Poster Presentation 64th International Conference of the Wildlife Disease Association 2015

Humoral immune responses in koalas and its impact on vaccine development (#111)

Shahneaz Khan 1 , Adam Polkinghorne 1 2 , Ken Beagley 1 , Courtney Waugh 2 , Jon Hanger 3 , Jo Loader 3 , Peter Timms 1 2
  1. Queensland University of Technology, Kelvin Grove, QLD, Australia
  2. Department of Microbiology, University of the Sunshine Coast, Sunshine Coast, QLD, Australia
  3. Endeavour Veterinary Ecology, Toorbul, QLD, Australia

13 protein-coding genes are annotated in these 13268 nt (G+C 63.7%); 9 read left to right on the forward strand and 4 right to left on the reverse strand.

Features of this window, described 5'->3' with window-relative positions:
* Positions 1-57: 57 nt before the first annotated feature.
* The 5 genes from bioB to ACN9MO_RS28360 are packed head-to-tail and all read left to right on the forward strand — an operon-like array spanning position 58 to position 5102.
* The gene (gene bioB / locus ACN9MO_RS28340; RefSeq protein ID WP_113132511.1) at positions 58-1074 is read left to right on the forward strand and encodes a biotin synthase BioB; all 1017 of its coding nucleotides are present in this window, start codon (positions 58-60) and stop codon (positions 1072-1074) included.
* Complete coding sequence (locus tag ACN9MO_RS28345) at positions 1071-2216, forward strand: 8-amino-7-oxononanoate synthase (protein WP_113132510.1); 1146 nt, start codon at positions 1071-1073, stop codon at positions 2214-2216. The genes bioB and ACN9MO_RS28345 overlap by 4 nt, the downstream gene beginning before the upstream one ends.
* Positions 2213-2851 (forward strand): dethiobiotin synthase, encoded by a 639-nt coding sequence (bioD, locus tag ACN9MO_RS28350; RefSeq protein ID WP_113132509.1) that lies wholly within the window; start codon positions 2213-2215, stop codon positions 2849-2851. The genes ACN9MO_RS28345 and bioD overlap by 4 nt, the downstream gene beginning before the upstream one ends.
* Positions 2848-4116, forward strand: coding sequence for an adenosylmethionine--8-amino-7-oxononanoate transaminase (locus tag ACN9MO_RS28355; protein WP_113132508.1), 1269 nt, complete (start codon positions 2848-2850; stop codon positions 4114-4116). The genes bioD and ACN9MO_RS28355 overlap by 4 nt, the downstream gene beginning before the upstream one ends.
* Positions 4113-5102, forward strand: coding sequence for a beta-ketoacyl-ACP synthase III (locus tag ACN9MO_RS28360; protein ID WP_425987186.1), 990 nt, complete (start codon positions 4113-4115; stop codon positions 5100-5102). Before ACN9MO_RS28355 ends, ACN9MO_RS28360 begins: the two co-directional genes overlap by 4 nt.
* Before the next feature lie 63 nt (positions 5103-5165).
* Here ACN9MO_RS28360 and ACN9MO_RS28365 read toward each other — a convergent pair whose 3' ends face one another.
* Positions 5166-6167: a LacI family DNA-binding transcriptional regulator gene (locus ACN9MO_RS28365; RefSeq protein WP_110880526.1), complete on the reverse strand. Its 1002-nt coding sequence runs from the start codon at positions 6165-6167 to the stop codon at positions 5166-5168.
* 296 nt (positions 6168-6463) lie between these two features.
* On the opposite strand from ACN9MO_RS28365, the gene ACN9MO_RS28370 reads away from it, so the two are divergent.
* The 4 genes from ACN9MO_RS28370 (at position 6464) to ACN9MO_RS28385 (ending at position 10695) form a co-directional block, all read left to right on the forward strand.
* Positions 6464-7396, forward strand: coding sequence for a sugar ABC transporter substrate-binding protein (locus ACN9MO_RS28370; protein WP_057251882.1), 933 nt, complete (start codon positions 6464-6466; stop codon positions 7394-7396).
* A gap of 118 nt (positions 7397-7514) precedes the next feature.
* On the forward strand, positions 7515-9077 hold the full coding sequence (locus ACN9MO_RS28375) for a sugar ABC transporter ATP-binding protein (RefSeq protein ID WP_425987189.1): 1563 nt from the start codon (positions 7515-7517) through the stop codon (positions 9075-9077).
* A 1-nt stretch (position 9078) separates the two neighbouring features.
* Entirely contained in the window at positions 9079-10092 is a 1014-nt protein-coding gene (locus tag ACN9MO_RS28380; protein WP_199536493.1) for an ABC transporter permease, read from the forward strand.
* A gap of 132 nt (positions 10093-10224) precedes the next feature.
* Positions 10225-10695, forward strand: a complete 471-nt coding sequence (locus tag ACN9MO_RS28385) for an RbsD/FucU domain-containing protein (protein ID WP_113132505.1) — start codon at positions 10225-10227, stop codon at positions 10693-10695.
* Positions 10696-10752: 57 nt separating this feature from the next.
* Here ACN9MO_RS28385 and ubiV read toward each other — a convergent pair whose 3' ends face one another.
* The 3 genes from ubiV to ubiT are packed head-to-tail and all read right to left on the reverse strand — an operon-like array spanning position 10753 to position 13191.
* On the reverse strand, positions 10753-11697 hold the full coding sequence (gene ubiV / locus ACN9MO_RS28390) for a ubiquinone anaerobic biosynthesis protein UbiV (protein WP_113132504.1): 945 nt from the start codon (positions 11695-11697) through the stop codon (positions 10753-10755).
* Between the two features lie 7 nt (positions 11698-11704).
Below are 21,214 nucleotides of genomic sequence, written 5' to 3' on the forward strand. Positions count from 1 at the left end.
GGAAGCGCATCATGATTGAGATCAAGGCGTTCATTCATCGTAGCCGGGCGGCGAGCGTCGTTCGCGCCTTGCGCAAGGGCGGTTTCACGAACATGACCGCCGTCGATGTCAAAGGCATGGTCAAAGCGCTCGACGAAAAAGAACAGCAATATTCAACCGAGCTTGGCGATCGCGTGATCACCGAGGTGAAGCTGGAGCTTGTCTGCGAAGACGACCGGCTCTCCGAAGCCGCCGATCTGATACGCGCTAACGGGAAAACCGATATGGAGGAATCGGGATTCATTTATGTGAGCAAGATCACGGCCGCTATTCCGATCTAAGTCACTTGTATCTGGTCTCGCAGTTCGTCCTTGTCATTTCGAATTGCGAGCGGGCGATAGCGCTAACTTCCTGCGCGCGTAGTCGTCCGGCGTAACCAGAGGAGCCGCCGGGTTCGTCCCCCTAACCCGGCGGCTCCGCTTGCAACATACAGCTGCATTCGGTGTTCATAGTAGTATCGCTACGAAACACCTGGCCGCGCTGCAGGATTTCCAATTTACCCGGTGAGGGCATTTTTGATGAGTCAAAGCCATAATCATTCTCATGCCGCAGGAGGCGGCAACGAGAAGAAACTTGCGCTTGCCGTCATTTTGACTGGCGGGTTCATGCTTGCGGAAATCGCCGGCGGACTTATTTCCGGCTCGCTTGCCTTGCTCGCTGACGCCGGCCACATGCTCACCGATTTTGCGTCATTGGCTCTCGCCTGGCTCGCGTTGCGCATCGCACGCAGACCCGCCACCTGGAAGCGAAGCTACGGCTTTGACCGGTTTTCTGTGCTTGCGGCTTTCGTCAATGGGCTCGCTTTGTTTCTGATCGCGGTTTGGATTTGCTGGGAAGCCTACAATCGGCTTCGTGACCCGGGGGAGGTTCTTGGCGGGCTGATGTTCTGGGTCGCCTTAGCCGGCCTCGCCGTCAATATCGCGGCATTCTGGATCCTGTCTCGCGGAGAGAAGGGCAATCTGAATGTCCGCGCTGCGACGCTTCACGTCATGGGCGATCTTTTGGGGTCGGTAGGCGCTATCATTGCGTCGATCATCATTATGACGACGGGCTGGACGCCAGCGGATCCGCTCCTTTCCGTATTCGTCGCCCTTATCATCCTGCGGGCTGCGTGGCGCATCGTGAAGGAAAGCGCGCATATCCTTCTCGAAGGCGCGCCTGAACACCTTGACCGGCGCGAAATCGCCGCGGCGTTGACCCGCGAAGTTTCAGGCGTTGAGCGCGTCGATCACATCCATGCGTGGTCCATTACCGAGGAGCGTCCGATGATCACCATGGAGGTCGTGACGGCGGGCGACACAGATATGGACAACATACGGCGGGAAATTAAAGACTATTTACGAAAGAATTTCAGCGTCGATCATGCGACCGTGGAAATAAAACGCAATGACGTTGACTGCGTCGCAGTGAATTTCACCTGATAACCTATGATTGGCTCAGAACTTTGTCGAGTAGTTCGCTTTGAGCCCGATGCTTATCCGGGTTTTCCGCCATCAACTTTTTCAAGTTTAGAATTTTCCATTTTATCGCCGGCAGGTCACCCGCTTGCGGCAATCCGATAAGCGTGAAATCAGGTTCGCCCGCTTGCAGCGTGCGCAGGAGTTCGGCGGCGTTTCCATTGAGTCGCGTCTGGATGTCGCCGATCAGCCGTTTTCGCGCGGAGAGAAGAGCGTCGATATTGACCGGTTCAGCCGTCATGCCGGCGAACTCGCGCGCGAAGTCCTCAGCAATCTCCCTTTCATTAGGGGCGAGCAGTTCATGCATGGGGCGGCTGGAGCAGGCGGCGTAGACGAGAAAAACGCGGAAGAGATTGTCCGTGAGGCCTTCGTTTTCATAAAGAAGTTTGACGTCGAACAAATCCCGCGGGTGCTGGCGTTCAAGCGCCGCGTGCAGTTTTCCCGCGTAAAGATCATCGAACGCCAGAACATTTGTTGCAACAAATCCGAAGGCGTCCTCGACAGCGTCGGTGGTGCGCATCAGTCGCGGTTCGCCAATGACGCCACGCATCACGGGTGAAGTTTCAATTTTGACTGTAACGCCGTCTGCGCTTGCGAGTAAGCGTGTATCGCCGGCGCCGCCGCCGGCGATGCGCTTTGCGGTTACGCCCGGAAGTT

The number of koalas has been decline throughout the South-East Queensland (SEQ) and it’s linked to several threatening process like habitat destruction, dog attacks, motor vehicle trauma and most importantly chlamydial infection. Chlamydial infection in koalas is significant and causes infertility, morbidity and mortality. Current antibiotics approach has certain limitations like low efficacy rate for chronic infection, increased persistent infection and mostly adverse effect on the gastrointestinal microflora. So, the vaccine development would be the ideal option. Recent mathematical modelling suggests that a 5 -10 years long vaccination program could be able to reverse the population declining trends. Our vaccine research group has been developed a vaccine by using recombinant major outer membrane (rMOMP) protein as antigen. Initially, we applied immune-stimulating complex as vaccine adjuvant. Recently, polyphosphazine based poly I: C and host defense peptides are successfully employed as vaccine adjuvant. These combination adjuvants have the ability to elicit long lasting cellular and humoral immunity via a single dose vaccination. The chlamydial pathogenesis and the host immune response are the key interactive features for the efficient vaccine production. T cell through the activation of interferon gamma mediated immune response proceeded to the infection procedure. Besides, antibodies has subordinate role in the infection process but it could modulate the cellular response in several animal models. In this article, we analysed the humoral immunity both in koala that has natural live infection and/ or has received vaccine and its impact on vaccine development process. We observed current infection in koalas elicit very low level of C. pecorum specific neutralizing antibodies in vitro. Subsequently, these animals were affected by chlamydial diseases or unable to clear the infective stage. Alongside, we identified the current vaccine were able to boosted the antibody response via introducing C. pecorum specific neutralizing antibodies.